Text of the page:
The Hingham Girl Scout House is the first Girl Scout house built in New England, and the fifth or sixth built in the United States. Hingham Girl Scouts break ground in 1929 and dedicate their new home in 1930.
To raise funds to purchase the land and build the Hingham Girl Scout House, an illustrated historical 1635 to 1927 map of Hingham was created.
The map was researched by Amy Howard and Emma Stringer and it was drawn by Beatrice Ruhl.
1928 Hingham GS Council Established
In 1928, the official "Hingham Girl Scout Council, Inc." was established. This photograph of signatures shows the early founders of the council.
1928 Fundraising Campaign
"The campaign [to build the house] opened in July of 1928, with solicitation of money from townspeople and scouts and interested adults having various benefits and events. These included girls selling candy at the Hingham Bathing Beach every day at high tide ($6.25), pony rides on the Common ($1.10) and a Country Fair at the Lowrance estate, Glebelands, in South Hingham (over $169).
"The contributions came from Hinghamites great and small, including three dogs. Kip, Porridge and Jane ($1 each) and $1 from 'A Farm Horse'.
"Five months later, when the public appeal closed, more than $3,200 had been raised - a tidy sum for any period, but particularly in those pre-Depression, pre-inflationary days."
- reported by the Hingham Mirror, March 13, 1980
in celebration of the 50th anniversary
The Boston Globe, August 11, 1929
A decision of large public importance has been arrived at in Hingham. The Hingham Girl Scouts are moving into a home of their own.
That is to say, the scouts will take possession of the home as soon as it is built, and the building it is only a question of asking the people of Hingham to invest a few dollars each in the social and cultural improvement of their town.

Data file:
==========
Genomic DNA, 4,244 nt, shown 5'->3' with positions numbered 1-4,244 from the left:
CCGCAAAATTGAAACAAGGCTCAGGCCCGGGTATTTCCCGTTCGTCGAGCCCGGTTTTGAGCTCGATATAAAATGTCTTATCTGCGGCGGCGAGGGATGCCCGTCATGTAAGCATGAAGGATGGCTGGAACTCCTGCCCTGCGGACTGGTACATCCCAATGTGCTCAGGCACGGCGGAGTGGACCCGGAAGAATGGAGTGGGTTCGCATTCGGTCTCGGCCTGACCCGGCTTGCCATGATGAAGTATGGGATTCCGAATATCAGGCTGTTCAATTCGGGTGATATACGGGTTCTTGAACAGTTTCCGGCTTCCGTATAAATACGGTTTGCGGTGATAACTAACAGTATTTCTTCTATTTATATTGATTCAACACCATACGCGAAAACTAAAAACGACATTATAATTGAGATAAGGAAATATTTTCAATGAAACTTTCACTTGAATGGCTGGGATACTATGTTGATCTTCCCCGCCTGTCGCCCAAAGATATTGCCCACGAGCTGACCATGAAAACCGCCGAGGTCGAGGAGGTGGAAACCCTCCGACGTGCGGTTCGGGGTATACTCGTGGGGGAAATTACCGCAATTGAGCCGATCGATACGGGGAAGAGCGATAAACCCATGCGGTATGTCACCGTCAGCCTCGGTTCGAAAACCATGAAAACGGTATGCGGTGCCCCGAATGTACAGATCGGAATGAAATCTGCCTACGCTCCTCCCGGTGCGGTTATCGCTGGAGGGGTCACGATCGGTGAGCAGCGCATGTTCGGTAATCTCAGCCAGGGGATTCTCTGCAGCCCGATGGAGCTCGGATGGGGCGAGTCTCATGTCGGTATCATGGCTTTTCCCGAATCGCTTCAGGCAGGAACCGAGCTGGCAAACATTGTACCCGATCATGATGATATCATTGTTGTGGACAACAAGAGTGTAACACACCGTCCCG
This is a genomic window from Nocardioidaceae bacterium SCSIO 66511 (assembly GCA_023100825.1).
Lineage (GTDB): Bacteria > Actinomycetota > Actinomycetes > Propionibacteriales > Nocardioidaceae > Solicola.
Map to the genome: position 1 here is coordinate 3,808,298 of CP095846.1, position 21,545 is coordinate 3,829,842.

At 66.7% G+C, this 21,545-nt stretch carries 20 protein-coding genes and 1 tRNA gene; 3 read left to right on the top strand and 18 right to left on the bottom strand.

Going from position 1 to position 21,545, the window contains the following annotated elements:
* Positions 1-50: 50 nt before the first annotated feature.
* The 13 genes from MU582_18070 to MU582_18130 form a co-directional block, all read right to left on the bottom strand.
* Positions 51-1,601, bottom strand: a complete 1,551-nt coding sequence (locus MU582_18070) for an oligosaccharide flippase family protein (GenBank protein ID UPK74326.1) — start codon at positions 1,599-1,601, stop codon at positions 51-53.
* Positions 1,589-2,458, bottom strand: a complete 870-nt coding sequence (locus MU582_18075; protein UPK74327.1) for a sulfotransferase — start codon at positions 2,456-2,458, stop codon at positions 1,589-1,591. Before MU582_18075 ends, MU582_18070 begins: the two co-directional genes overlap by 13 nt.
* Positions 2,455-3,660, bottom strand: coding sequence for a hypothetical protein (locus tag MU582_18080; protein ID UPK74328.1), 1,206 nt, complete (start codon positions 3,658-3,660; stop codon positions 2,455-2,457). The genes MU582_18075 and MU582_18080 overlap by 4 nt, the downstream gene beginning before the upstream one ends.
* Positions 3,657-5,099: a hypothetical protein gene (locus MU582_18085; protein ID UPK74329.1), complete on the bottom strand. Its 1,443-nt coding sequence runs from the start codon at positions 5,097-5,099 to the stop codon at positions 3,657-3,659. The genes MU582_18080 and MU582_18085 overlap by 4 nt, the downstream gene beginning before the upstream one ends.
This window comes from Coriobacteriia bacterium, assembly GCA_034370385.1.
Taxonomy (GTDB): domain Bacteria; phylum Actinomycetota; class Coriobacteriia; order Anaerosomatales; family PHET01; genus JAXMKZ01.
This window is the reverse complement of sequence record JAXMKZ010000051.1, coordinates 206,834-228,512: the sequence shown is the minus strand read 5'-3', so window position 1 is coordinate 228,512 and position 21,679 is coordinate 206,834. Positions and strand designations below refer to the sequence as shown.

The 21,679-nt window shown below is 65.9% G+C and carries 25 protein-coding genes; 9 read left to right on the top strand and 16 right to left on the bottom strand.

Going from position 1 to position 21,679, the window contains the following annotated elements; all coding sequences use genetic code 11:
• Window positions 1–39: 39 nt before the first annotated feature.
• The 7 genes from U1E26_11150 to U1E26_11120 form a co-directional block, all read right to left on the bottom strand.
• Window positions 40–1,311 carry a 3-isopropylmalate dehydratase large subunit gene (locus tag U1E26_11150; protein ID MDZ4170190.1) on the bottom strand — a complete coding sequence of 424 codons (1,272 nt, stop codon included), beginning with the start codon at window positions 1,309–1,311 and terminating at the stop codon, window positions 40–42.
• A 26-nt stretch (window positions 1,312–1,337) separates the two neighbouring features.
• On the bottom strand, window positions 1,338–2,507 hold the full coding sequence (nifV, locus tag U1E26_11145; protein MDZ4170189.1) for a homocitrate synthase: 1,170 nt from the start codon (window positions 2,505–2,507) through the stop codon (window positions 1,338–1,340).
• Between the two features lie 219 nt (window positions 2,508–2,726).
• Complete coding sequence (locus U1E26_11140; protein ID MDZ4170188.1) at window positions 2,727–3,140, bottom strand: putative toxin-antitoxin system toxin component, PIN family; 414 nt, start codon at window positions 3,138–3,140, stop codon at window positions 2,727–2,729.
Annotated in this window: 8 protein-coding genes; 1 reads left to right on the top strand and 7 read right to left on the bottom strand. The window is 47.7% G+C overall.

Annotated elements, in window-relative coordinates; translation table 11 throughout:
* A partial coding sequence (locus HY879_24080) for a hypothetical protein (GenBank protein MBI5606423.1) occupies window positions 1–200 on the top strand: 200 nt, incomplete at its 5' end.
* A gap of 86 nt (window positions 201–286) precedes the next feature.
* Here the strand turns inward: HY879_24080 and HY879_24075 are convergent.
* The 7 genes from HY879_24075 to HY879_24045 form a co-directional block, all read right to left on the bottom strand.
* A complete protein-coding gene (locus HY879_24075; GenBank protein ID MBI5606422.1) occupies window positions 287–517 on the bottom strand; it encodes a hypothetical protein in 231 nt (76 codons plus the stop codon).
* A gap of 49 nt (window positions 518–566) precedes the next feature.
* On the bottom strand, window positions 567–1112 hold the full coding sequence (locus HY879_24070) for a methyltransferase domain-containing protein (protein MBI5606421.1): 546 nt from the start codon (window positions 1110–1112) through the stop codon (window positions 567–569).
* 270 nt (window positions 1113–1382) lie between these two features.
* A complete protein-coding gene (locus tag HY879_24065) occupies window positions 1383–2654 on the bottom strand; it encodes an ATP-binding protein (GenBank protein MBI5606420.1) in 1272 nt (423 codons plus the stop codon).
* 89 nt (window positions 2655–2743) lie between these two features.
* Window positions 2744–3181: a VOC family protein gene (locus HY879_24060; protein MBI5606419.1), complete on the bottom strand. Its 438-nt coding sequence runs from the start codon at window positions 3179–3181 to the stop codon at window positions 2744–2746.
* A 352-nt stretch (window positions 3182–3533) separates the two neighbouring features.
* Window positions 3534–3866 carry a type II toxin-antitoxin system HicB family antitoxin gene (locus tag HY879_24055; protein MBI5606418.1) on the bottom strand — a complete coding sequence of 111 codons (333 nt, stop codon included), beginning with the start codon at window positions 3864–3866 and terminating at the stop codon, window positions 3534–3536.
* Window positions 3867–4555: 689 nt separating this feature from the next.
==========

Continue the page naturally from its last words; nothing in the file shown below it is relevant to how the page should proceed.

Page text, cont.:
Anybody at all familiar with the energetic spirit of the Hingham girl Scouts and their adult sponsors and friends, it is self-evident that the matter is settled.
The girls have had their land for a year, with $6000 left over to start a $13,000 building fund. On a rainy day in June, they marched proudly out to their lot, and dedicated it. They have weeded out moth-infested wild cherry trees, and have neatly piled up an accumulation of dead-wood, all ready for the fireplace.
Ground Being Broken
Now, in point of fact, the ground is being broken for the building.
It will be no surprise to anybody if the two local troops and the Hingham Brownie Pack are sheltered under their own roof before the snow flies again.
A proud distinction will then be theirs, since there is not another city or town in New England where the Girl Scouts have a clubhouse of their own constructed expressly for this purpose.
Indeed, there are only five or six in the whole length and breadth of the land.
The house in Hingham will be situated on Burr road, Hingham Center, facing the town's attractive recreation center, which is flanked on one side by the new High School.
Godfrey K. Downer of Hingham, the architect, who is donating his services, has designed a story-and-a-half wooden, gable-roofed Colonial house, in keeping with the architectural scheme which Hingham has preserved and cherished to a large extent, both in its dwellings and public buildings.
Source: The Boston Globe, Sunday August 11, 1929, "Hingham Girl Scouts will launch drive for purchase of own home"
The architect that designed the Girl Scout House is Godfrey K. Downer of Hingham; he donated his services.
The granite foundation was donated by Mr. Chatfield of Plymouth Quarries, valued at $1,000.
The house was constructed by Mr. Henry B. Hardy of 14 Hersey Street in Hingham
The fireplace was constructed by C.H. White.
Electrical work was done by Ian G. Foley of 330 Main Street in Hingham.
Plumbing was done by Joseph Crehan & Sons of Lincoln Square in Hingham.
Painting was done by Frank P. Breed.
The grounds were landscaped by William Daley of Thaxter Street in Hingham.